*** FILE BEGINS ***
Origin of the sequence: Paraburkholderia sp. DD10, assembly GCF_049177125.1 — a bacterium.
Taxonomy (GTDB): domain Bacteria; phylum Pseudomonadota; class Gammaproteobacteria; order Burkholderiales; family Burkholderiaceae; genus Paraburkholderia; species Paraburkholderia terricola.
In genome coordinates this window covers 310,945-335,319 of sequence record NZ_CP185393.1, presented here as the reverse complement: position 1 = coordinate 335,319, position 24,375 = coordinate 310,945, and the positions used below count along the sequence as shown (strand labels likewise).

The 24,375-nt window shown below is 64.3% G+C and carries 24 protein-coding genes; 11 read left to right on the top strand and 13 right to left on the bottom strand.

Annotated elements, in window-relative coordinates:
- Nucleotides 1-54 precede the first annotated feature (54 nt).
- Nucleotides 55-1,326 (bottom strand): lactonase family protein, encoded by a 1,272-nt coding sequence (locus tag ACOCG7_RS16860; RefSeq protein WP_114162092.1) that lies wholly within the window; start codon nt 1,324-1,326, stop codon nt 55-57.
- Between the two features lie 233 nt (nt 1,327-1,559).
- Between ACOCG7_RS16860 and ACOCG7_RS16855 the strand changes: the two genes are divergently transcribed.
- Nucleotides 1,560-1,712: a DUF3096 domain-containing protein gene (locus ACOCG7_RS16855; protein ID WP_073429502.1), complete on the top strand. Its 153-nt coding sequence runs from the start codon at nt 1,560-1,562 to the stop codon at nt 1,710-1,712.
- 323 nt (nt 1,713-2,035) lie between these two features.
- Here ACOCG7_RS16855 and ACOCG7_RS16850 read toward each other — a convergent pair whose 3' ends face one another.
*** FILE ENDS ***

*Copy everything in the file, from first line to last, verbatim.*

Origin of the sequence: Paraburkholderia sp. DD10, assembly GCF_049177125.1 — a bacterium.
Taxonomy (GTDB): domain Bacteria; phylum Pseudomonadota; class Gammaproteobacteria; order Burkholderiales; family Burkholderiaceae; genus Paraburkholderia; species Paraburkholderia terricola.
In genome coordinates this window covers 310,945-335,319 of sequence record NZ_CP185393.1, presented here as the reverse complement: position 1 = coordinate 335,319, position 24,375 = coordinate 310,945, and the positions used below count along the sequence as shown (strand labels likewise).

The 24,375-nt window shown below is 64.3% G+C and carries 24 protein-coding genes; 11 read left to right on the top strand and 13 right to left on the bottom strand.

Annotated elements, in window-relative coordinates:
- Nucleotides 1-54 precede the first annotated feature (54 nt).
- Nucleotides 55-1,326 (bottom strand): lactonase family protein, encoded by a 1,272-nt coding sequence (locus tag ACOCG7_RS16860; RefSeq protein WP_114162092.1) that lies wholly within the window; start codon nt 1,324-1,326, stop codon nt 55-57.
- Between the two features lie 233 nt (nt 1,327-1,559).
- Between ACOCG7_RS16860 and ACOCG7_RS16855 the strand changes: the two genes are divergently transcribed.
- Nucleotides 1,560-1,712: a DUF3096 domain-containing protein gene (locus ACOCG7_RS16855; protein ID WP_073429502.1), complete on the top strand. Its 153-nt coding sequence runs from the start codon at nt 1,560-1,562 to the stop codon at nt 1,710-1,712.
- 323 nt (nt 1,713-2,035) lie between these two features.
- Here ACOCG7_RS16855 and ACOCG7_RS16850 read toward each other — a convergent pair whose 3' ends face one another.